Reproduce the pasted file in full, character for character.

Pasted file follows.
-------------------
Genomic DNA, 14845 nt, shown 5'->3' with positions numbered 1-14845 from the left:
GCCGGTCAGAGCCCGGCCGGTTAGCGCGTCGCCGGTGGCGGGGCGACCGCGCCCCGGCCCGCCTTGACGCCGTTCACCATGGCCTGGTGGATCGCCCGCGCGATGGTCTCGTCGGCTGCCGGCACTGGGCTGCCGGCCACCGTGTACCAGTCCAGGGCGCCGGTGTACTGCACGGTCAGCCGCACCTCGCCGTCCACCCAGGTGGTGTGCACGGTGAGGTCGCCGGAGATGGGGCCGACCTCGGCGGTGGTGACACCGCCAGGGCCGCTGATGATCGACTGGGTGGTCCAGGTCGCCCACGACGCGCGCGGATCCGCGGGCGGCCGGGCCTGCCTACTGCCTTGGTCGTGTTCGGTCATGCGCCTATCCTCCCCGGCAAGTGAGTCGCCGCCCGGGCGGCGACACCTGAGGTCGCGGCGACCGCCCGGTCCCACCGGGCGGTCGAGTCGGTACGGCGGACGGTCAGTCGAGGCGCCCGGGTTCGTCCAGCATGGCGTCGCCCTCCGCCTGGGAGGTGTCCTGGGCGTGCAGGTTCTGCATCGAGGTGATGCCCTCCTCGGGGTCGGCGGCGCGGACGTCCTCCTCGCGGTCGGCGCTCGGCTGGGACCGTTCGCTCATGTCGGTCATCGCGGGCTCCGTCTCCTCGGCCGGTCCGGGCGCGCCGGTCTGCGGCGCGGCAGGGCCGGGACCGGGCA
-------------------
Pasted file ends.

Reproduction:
Genomic DNA, 14845 nt, shown 5'->3' with positions numbered 1-14845 from the left:
GCCGGTCAGAGCCCGGCCGGTTAGCGCGTCGCCGGTGGCGGGGCGACCGCGCCCCGGCCCGCCTTGACGCCGTTCACCATGGCCTGGTGGATCGCCCGCGCGATGGTCTCGTCGGCTGCCGGCACTGGGCTGCCGGCCACCGTGTACCAGTCCAGGGCGCCGGTGTACTGCACGGTCAGCCGCACCTCGCCGTCCACCCAGGTGGTGTGCACGGTGAGGTCGCCGGAGATGGGGCCGACCTCGGCGGTGGTGACACCGCCAGGGCCGCTGATGATCGACTGGGTGGTCCAGGTCGCCCACGACGCGCGCGGATCCGCGGGCGGCCGGGCCTGCCTACTGCCTTGGTCGTGTTCGGTCATGCGCCTATCCTCCCCGGCAAGTGAGTCGCCGCCCGGGCGGCGACACCTGAGGTCGCGGCGACCGCCCGGTCCCACCGGGCGGTCGAGTCGGTACGGCGGACGGTCAGTCGAGGCGCCCGGGTTCGTCCAGCATGGCGTCGCCCTCCGCCTGGGAGGTGTCCTGGGCGTGCAGGTTCTGCATCGAGGTGATGCCCTCCTCGGGGTCGGCGGCGCGGACGTCCTCCTCGCGGTCGGCGCTCGGCTGGGACCGTTCGCTCATGTCGGTCATCGCGGGCTCCGTCTCCTCGGCCGGTCCGGGCGCGCCGGTCTGCGGCGCGGCAGGGCCGGGACCGGGCA